Bitcoin is a digital currency that is designed to operate without the oversight of a central bank, making it much less susceptible to inflation risk than large national currencies. Although other 'cryptocurrencies' such as Litecoin have crashed on to the scene in recent years, Bitcoin is still the most popular new age tender by a mile. This increasing popularity hasn't escaped the notice of iGaming commentators, some of whom think it may soon be possible to deposit on top gambling sites via Bitcoin 'wallets'. Sound confusing? It isn't.
The Bitcoin system is supported by three pillars: a large virtual network, a branch of mathematics called cryptography, and an open-source code developed by a person (or persons) under the pseudonym Satoshi Nakamoto in 2008. All Bitcoin users share a public ledger, called a block chain, that holds a chronological record of transactions. These transactions are confirmed or 'secured' by mathematical proofs that encrypt data and make it extremely difficult to spend another user's bitcoins or corrupt the ledger.
Cryptography is also a key part of a process called 'mining' that involves making computer hardware perform calculations needed to confirm Bitcoin transactions. Although it is widely known that users can earn bitcoins for allowing their CPUs to be used for this purpose, mining has become extremely hardware-intensive and is no longer an easy way to acquire the currency. Moreover, it's a common misconception that users need to mine in order to use Bitcoin – this simply isn't true, and in fact, e-gamers can make make the switch from traditional banking systems with very little effort at all.
In order to use Bitcoin to make deposits and withdrawals, users must first choose a 'wallet' that operates like a Bitcoin bank account: wallets let users receive, store and send bitcoins to other parties. Most Bitcoin wallet software is available on several platforms, and it's not unusual to find wallet solutions that are compatible with both desktop systems such as Windows, Mac OS and Linux, and mobile platforms including Android, iOS and Windows Phone. Software wallets are available in both downloadable and web-based formats – and while web services are undoubtedly easier to use, outsourcing storage means that users must put their trust in third-party providers.
Those worried about the security of wallet software can also choose hardware wallet options. These are usually small USB-type devices that contain private address keys needed to spend bitcoins. Both software and hardware wallets can be filled by visiting an exchange that allows bitcoins to be traded for other world currencies. Users can also buy the currency privately from other users or accept bitcoins as payment for goods and services.
It's important to bear several universal risks in mind when choosing between wallets. Firstly, as a new currency, Bitcoin is still very volatile – the price of a single unit can rapidly increase or decrease without warning. Secondly, Bitcoin payments are irreversible, so it's extremely important to back up and encrypt all currency-related data.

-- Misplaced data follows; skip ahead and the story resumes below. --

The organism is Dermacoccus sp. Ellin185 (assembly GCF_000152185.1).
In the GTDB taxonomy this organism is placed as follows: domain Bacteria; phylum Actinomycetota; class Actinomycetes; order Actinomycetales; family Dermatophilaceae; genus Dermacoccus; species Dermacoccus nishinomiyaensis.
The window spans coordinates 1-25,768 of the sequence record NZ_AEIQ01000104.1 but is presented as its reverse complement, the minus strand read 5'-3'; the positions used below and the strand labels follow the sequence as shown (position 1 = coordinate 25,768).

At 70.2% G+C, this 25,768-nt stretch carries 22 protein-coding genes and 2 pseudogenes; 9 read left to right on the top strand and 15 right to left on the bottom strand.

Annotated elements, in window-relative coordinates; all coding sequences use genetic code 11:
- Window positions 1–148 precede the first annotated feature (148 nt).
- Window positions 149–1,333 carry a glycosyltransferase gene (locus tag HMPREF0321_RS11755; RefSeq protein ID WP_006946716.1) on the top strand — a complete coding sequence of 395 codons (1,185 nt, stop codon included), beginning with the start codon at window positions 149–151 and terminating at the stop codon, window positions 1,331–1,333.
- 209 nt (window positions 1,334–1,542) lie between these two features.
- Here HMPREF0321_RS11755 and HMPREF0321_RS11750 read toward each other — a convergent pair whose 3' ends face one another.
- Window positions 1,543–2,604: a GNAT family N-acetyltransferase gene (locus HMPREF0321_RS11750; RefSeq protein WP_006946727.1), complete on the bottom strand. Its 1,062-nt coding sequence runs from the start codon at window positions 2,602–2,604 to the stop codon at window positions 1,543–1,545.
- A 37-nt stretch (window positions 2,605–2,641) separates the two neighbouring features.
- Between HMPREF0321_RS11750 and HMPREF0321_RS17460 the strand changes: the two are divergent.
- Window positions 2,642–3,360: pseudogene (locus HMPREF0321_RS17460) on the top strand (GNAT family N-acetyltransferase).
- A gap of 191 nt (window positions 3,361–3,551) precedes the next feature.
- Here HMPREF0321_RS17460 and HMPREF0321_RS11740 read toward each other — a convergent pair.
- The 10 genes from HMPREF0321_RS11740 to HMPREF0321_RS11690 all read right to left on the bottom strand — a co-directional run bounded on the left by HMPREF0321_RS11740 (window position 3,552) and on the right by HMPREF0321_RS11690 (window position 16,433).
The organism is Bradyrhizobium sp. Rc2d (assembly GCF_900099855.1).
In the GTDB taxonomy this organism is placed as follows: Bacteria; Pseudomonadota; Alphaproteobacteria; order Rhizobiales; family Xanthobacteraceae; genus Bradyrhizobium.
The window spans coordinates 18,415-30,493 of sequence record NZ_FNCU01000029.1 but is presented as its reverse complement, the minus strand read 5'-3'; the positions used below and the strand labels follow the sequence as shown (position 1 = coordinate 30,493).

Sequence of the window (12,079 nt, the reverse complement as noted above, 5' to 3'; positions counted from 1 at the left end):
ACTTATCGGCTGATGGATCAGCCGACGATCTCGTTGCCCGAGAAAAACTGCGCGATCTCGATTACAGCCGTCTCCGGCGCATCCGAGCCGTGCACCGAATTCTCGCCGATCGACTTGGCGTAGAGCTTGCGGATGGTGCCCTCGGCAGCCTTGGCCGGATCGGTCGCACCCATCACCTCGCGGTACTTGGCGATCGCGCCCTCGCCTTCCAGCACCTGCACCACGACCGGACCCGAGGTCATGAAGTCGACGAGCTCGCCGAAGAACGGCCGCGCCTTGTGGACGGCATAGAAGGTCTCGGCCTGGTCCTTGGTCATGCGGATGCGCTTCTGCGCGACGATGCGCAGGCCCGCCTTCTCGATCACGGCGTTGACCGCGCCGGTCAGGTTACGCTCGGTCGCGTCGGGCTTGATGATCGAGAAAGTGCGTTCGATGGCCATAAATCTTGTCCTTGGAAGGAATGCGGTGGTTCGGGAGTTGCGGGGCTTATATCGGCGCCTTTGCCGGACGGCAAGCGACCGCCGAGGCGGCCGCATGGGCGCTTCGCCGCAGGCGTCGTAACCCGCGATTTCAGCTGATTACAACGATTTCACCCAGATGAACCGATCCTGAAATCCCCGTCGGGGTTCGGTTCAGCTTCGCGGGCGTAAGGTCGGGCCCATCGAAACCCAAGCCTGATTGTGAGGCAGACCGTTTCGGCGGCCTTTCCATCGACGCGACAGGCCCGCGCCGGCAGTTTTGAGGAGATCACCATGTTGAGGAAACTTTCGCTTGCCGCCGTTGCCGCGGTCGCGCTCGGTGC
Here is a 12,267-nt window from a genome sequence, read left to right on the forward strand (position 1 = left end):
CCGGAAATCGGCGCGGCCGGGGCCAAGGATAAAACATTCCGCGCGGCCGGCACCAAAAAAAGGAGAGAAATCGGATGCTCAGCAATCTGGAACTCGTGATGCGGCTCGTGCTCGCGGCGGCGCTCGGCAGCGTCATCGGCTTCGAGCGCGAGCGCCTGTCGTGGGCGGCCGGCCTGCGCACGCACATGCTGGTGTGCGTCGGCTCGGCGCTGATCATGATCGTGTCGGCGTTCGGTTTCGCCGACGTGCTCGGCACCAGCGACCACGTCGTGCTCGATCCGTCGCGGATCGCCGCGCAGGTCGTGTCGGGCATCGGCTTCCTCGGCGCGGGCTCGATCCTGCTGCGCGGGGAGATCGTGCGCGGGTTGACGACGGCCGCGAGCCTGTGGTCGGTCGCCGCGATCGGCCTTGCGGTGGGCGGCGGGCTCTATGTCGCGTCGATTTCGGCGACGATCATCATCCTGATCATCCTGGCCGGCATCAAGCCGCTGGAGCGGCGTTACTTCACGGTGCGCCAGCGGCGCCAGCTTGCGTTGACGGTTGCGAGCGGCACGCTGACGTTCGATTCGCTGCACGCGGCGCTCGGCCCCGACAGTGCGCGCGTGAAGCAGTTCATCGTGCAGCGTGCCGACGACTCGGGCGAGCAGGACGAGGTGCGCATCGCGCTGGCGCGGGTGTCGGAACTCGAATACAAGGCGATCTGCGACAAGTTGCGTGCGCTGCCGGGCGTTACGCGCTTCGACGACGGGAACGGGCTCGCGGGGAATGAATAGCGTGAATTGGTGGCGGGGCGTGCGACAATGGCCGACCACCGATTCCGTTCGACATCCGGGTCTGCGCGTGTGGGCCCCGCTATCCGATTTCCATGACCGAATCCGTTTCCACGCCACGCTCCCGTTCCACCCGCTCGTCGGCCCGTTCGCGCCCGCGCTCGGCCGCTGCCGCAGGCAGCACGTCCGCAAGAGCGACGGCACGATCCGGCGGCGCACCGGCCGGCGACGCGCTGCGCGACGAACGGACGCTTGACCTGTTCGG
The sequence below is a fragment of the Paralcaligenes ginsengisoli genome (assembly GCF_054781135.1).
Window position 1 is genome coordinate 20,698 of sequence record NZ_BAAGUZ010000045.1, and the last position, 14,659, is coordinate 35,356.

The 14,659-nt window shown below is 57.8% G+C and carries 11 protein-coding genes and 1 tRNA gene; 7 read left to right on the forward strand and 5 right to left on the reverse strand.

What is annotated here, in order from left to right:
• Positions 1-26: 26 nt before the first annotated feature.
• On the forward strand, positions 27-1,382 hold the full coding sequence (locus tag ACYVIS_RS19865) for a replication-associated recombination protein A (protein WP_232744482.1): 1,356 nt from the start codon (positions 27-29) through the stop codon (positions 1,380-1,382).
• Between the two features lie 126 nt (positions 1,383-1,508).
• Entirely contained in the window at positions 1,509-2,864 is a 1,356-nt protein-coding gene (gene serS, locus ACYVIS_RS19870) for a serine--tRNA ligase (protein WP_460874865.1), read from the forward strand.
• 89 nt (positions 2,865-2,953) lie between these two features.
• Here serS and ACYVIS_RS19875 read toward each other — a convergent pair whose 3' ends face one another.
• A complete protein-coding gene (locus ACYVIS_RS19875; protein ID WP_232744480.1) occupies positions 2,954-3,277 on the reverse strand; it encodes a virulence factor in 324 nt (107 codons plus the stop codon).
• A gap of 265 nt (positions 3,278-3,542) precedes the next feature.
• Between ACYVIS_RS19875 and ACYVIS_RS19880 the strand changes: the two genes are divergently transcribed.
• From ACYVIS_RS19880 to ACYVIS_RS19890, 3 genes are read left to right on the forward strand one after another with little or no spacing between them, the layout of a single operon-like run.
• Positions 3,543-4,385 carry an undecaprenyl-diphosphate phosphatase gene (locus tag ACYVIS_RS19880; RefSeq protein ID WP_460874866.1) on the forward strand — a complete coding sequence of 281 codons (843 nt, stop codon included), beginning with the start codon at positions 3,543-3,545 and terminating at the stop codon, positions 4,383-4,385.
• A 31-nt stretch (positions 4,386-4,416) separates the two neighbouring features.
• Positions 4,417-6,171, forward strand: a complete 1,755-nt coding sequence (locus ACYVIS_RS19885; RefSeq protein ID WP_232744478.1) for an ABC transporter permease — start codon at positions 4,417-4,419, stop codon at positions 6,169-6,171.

After security considerations, the most important factors to consider are control and validation. While many services offer full user control over funds, others require transaction authorisation by wallet providers, sometimes resulting in lengthy waiting times after each attempted transfer. Some users gain control over their cash by running a node on the Bitcoin network that doubles up as a wallet, which means that there is very little third-party involvement in fund management. The drawback to this method is that running a full node entails complex security risks of its own and requires a lot of hard drive space, often over 20GB.
Users can choose from a wide range of wallets, some of which, such as Blockchain and GreenAddress, provide mobile and desktop solutions from a single account. Several other big names, including MultiBit HD and Armory, operate on a desktop-only basis.
A much smaller range of providers focus on mobile solutions; Coinomi and Airbitz are two of the most prominent outfits in this niche. Users who wish to have a physical purse can go for Trezor and Ledger Nano products that are marketed on the strength of their class-leading security.
Given the relative novelty of the entire Bitcoin system, it isn't surprising that only a few online casinos accept the currency. However, specialised operators like BitCasino.io and FlutterClub are gaining in popularity, and it seems likely that some of the industry giants will become Bitcoin-friendly soon.
Bitcoin is a digital currency, or cryptocurrency, that is created and stored electronically. It is decentralised, meaning that is controlled by its users rather than any country or central authority. Whereas banks can simply print more currency to cover debt,
National currencies are problematic: they're sensitive to inflation, the governments behind them sometimes fail, and crooks have years of experience in pinching them from merchants. Unfortunately, they've historically been the only option – at least until the development of Bitcoin's